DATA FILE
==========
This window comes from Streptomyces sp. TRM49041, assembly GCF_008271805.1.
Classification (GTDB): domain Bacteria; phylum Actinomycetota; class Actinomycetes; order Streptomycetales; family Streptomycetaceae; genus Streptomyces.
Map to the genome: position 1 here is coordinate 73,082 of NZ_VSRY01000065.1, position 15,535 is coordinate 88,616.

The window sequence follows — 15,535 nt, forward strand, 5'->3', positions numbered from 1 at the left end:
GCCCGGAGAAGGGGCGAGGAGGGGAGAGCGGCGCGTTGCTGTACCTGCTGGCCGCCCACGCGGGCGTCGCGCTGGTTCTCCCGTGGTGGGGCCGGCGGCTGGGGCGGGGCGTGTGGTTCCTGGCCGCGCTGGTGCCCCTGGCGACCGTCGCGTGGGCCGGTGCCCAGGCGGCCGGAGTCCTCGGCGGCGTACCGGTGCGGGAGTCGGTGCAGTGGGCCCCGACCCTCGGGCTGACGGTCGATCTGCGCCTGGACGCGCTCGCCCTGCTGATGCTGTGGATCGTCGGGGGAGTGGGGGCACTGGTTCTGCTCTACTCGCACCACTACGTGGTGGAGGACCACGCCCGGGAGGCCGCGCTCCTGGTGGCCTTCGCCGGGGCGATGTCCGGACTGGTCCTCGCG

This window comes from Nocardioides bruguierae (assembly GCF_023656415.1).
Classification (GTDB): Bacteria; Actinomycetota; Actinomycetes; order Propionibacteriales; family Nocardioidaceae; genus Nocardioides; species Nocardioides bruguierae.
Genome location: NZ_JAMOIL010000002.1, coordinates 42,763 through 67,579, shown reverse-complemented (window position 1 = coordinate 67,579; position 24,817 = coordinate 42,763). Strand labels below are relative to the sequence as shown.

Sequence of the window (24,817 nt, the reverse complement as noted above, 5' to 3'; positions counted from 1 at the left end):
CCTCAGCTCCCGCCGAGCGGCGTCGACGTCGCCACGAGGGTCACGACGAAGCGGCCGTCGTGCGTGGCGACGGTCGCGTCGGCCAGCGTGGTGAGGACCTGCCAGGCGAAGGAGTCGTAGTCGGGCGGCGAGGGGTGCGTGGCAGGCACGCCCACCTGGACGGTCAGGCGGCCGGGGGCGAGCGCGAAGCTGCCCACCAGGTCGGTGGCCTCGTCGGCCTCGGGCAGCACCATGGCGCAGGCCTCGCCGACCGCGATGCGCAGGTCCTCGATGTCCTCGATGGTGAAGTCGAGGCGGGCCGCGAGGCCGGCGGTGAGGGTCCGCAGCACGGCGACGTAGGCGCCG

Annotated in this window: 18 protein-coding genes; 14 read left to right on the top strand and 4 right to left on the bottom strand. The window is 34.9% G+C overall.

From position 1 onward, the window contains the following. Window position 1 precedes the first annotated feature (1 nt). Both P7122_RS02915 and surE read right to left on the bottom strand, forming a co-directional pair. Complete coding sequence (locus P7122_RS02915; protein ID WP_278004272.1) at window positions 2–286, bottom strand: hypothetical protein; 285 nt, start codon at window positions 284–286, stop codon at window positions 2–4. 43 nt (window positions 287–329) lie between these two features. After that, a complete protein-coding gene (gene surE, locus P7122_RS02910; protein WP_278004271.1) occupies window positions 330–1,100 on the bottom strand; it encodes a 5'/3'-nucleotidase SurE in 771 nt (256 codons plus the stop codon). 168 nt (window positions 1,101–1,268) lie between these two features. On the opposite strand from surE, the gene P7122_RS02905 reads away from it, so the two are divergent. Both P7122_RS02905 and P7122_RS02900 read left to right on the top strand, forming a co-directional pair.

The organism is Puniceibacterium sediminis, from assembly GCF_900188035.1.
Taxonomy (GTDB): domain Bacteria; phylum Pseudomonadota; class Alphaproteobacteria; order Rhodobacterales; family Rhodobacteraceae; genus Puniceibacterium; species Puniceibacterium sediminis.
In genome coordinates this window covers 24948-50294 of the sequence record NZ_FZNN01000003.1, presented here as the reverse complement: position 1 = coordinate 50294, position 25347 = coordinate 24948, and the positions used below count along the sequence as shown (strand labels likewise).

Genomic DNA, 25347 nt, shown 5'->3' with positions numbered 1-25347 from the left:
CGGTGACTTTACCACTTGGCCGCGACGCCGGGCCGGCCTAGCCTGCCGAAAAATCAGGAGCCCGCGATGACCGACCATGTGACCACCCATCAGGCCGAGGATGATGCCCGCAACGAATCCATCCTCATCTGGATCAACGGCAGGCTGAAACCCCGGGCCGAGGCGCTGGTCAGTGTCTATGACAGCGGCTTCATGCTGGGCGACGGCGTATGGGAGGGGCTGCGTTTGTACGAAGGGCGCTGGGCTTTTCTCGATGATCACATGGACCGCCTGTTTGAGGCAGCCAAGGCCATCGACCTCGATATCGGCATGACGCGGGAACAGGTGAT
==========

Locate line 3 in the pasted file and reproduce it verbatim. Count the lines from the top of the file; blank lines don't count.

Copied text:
Map to the genome: position 1 here is coordinate 73,082 of NZ_VSRY01000065.1, position 15,535 is coordinate 88,616.